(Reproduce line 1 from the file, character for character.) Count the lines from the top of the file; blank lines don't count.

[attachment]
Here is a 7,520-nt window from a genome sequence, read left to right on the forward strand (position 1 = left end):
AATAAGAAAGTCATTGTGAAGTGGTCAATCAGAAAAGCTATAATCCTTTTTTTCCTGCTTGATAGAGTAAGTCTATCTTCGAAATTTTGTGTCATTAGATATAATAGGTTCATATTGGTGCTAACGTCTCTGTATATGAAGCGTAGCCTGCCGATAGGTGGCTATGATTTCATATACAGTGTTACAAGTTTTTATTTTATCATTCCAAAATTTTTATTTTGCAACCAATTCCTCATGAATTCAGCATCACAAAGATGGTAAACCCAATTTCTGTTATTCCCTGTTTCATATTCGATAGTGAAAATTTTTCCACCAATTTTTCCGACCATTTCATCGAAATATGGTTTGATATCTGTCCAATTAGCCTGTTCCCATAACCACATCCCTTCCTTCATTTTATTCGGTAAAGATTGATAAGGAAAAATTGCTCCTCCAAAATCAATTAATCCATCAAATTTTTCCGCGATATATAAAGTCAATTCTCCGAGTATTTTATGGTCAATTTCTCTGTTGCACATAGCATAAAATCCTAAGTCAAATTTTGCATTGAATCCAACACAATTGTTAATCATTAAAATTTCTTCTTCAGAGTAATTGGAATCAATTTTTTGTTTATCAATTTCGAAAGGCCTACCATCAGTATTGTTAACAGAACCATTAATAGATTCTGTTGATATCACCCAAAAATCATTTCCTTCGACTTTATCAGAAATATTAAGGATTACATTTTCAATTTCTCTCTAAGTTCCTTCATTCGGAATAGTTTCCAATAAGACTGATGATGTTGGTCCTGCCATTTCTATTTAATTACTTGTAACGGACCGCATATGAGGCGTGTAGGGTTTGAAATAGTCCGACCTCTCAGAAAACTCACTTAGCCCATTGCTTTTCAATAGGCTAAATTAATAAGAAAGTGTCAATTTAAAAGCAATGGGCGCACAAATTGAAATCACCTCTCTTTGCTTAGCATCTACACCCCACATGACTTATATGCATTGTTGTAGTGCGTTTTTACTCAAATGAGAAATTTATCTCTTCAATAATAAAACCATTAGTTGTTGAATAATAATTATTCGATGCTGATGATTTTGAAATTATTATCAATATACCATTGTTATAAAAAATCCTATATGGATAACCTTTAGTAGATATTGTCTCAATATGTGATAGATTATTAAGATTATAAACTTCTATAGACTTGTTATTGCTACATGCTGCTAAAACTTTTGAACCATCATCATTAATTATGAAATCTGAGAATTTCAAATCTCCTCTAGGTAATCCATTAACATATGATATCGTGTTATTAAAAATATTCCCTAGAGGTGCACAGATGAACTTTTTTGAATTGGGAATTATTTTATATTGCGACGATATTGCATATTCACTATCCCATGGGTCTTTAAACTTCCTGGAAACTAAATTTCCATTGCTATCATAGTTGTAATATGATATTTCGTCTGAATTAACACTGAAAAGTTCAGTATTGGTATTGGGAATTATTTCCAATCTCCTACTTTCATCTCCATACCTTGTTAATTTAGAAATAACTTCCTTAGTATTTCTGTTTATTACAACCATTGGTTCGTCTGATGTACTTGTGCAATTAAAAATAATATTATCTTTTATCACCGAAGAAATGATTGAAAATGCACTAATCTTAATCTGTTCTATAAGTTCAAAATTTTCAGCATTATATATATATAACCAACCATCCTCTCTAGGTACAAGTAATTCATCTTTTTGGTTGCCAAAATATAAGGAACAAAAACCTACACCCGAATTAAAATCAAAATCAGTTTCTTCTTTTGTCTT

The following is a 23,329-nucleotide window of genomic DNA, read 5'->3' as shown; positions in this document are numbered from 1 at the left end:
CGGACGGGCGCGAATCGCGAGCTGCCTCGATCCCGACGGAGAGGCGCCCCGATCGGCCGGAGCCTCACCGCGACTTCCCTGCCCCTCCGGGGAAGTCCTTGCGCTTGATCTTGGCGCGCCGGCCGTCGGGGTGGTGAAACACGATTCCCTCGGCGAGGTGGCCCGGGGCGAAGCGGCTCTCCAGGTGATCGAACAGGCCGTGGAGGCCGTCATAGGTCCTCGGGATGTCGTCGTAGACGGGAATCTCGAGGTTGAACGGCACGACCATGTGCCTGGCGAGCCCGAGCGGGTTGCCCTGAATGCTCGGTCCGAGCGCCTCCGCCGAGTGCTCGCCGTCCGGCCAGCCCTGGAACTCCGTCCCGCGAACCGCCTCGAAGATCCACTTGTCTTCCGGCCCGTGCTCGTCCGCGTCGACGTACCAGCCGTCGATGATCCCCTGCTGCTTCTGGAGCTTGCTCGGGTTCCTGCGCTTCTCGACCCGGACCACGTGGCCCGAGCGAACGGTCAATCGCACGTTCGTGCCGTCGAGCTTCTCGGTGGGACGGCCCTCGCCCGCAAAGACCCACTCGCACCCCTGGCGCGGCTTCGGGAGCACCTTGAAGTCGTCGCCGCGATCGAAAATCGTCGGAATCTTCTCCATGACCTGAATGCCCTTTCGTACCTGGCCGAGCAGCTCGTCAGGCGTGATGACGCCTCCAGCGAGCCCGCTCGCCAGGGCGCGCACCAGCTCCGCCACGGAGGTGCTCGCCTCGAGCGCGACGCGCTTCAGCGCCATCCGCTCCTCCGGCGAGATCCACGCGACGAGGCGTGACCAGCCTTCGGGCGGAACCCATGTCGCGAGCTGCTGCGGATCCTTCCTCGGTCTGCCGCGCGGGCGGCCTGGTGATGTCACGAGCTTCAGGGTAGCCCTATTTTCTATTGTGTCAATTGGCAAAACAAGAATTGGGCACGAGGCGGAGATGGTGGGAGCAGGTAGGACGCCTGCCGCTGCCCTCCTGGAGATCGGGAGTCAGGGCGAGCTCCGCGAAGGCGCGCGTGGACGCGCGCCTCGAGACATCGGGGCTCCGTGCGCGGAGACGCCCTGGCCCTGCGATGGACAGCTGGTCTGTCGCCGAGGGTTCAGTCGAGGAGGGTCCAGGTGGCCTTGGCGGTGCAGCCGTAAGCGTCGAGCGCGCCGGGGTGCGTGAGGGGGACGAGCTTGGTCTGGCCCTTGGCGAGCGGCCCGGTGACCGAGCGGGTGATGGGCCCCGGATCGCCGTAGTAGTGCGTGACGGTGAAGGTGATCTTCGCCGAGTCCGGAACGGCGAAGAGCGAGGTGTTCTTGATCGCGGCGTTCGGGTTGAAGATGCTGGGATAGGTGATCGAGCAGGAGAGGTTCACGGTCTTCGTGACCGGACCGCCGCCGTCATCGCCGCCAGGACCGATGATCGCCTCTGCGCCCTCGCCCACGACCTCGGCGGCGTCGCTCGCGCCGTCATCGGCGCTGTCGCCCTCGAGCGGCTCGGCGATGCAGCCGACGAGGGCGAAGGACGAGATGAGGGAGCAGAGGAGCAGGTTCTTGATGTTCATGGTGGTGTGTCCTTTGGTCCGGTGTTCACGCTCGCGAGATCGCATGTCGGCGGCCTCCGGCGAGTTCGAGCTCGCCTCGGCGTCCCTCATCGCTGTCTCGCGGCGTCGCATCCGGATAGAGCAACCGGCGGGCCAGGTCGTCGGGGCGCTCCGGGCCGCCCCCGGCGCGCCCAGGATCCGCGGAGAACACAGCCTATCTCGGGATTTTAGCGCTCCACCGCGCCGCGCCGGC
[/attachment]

Here is a 7,520-nt window from a genome sequence, read left to right on the forward strand (position 1 = left end):